(I am not repeating what the docs already say somewhere - this is just to make it work)

  • Download mod_jk from here
  • Uncompress the archive and follow the instructions in the doc directory for installing it.
  • Once "mod_jk" is installed, create a file called /etc/httpd/conf/workers.properties and dump in the following text:
# Zimbra worker
  • Create a file called /etc/httpd/conf.d/tomcat.conf and dump in the following text:
# Load mod_jk module
# Update this path to match your modules location
LoadModule      jk_module       modules/mod_jk.so
# Declare the module for <IfModule directive> (remove this line on Apache 2.x)
# AddModule     mod_jk.c

# Where to find workers.properties
# Update this path to match your conf directory location (put workers.properties next to httpd.conf)
JkWorkersFile           /etc/httpd/conf/workers.properties

# Where to put jk logs
# Update this path to match your logs directory location (put mod_jk.log next to access_log)
JkLogFile               /etc/httpd/logs/mod_jk.log
# Set the jk log level [debug/error/info]
JkLogLevel              info
# Select the log format
JkLogStampFormat        "[%a %b %d %H:%M:%S %Y] "

# JkOptions indicate to send SSL KEY SIZE,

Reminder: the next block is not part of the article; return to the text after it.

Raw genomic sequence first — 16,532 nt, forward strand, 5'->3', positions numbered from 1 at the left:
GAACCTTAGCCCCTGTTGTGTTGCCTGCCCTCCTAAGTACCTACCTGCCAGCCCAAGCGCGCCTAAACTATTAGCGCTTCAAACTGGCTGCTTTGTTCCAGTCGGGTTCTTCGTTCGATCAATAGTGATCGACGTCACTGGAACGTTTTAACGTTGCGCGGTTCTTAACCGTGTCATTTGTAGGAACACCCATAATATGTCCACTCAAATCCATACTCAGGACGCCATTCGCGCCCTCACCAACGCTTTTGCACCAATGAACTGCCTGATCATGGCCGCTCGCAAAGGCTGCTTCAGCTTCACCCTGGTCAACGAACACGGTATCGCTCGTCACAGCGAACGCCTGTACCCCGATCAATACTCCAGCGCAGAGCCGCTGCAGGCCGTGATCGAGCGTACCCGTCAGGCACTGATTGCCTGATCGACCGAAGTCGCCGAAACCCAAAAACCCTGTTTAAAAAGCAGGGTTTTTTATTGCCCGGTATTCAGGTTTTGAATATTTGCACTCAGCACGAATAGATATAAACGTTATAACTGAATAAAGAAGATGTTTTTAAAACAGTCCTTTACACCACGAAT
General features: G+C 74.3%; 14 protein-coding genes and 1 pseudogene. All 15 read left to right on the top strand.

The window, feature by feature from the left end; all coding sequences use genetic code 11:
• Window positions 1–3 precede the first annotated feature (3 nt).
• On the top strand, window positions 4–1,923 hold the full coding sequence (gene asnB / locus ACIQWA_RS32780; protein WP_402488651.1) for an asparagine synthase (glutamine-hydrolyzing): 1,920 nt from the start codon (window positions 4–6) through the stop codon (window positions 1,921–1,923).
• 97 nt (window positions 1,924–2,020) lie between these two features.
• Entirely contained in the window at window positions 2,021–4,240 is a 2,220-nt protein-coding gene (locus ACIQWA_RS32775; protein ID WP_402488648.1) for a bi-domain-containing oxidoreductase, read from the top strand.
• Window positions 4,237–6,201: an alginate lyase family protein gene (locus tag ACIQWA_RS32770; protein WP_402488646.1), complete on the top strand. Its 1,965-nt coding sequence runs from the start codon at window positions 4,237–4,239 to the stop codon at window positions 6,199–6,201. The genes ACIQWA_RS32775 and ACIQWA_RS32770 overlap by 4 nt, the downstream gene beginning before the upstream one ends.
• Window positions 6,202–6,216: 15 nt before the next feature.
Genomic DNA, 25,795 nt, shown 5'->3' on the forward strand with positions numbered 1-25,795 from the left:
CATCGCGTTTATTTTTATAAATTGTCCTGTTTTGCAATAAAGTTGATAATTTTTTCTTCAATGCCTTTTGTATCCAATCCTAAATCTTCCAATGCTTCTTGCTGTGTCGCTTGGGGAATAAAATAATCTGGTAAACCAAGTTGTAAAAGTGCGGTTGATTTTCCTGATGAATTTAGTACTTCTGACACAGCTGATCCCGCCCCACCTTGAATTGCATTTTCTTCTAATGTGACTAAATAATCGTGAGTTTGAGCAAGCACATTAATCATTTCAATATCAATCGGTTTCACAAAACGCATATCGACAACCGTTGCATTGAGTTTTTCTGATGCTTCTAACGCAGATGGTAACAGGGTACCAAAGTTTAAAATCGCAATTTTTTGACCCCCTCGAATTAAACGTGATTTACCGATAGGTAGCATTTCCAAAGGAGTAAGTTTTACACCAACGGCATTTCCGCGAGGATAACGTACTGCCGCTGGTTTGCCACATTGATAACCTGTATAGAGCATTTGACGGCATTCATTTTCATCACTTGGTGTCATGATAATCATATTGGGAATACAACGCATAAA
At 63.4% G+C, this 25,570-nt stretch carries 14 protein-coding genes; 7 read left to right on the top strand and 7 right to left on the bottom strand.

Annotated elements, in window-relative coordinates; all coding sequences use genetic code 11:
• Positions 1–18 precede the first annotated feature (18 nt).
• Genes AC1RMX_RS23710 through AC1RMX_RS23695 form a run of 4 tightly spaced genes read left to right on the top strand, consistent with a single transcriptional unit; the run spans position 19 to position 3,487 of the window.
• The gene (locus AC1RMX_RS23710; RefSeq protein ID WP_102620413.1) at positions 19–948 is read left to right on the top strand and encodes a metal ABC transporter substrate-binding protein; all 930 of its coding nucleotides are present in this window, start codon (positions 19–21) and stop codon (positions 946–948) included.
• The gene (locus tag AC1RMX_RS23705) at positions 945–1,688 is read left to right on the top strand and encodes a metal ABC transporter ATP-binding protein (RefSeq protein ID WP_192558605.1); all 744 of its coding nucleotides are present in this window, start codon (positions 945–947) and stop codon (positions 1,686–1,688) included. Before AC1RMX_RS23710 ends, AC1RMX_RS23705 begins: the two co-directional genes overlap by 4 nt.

JkOptions       +ForwardKeySize +ForwardURICompat       -ForwardDirectories

# JkRequestLogFormat set the request format
JkRequestLogFormat      "%w %V %T"

# Send everything for context /examples to worker named zimbra (ajp13)
JkMount         /zimbra         zimbra
JkMount         /zimbra/        zimbra
JkMount         /zimbra/*       zimbra
JkMount         /service        zimbra
JkMount         /service/       zimbra
JkMount         /service/*      zimbra
JkMount         /zimbraAdmin    zimbra
JkMount         /zimbraAdmin/   zimbra
JkMount         /zimbraAdmin/*  zimbra
  • Edit /opt/zimbra/tomcat/conf/server.xml and /opt/zimbra/tomcat/conf/server.xml.in and add the following:
<!-- for mod_jk -->
<Connector port="8009" acceptCount="1024" enableLookups="false" redirectPort="6443" protocol="AJP/1.3" />
<!-- for mod_jk -->

just before:

<Engine name="Catalina" defaultHost="localhost">

Note: The port 6443 mentioned above as redirectPort="6443" is the same that you see in the HTTP section in server.xml file. In my server.xml file it looks like this:

<!-- HTTPBEGIN -->
<Connector port="6080"
        enableLookups="false" redirectPort="6443"
        maxThreads="100" minSpareThreads="100" maxSpareThreads="100"/>
<!-- HTTPEND -->
  • Restart Tomcat
tomcat stop
tomcat start